Habbo Hotel also contains the Click CEOP button, so that young people can contact the police about serious matters, such as online grooming.


For more information, go to:

How to … report online concerns to the police and other authorities 

Child Exploitation and Online Protection (CEOP) Centre

CEOP is the UK’s lead law enforcement agency for protecting children from sexual abuse.

If someone has acted inappropriately online towards your child or another young person you know, report it to CEOP. It may be sexual chat, being asked to do something that makes them feel uncomfortable (such as sharing intimate photos or webcam footage), or someone being insistent on meeting up.

Go to, click the ‘Click CEOP’ button in the right hand corner (see screen shot), then click the red ‘Make a CEOP report’ button on the next page and follow the steps outlined.

If you need immediate help or have a real emergency, call 999 or contact your local police.

The Click CEOP button is also available on various websites including Facebook and Habbo Hotel.


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If anyone in your family comes across child sexual abuse content (often referred to as child pornography) or criminally obscene adult content on the internet, report it to the UK Hotline run by the Internet Watch Foundation. Reports are confidential and can be made anonymously.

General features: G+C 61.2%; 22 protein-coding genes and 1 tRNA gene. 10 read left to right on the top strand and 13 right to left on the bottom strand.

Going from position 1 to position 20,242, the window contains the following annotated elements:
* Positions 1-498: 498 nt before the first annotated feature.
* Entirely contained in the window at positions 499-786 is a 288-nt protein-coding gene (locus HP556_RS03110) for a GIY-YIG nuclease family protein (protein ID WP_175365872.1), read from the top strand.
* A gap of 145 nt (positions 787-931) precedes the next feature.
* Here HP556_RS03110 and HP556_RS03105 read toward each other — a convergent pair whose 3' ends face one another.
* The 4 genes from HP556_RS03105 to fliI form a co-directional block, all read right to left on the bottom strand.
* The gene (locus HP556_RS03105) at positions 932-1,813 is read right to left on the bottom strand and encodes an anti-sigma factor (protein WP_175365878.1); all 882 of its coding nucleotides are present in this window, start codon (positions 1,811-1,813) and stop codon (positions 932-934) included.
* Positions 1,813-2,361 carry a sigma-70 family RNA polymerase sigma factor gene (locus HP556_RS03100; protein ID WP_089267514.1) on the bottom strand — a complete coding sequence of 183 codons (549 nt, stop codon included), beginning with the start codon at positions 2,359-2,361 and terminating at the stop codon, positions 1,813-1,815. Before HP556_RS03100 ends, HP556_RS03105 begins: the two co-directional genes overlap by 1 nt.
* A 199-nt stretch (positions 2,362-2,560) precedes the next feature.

Go to the IWF website at, click ‘Report criminal content here’ (see screen shot), and follow the steps outlined.

Your report to the Hotline may help to trace and rescue a young victim from further abuse.


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A new website called ParentPort, which is run by the UK’s media regulators, such as the Advertising Standards Authority and Ofcom, sets and enforces standards across the media to protect children from inappropriate material.

Have you seen or heard something unsuitable for children on TV, online, in a film, an advert, a video game or a magazine?

Go to the ParentPort website and click on ‘Make a complaint’. You’ll be taken through to the ‘Make a complaint’ page where you’ll be asked what your concern is (see screen shot).

Once you have answered a few simple questions, ParentPort will take you straight to the right part of the website for the regulator that will handle your complaint. For example, if you wish to complain about a game on a mobile phone, you’ll be directed to the Video Standards Council website.

The Parent Zone

The Parent Zone runs a help service to assist with parenting dilemmas and queries, including those about technology. If you are not sure what to do or where to go for information or support, contact them.


You can email them at: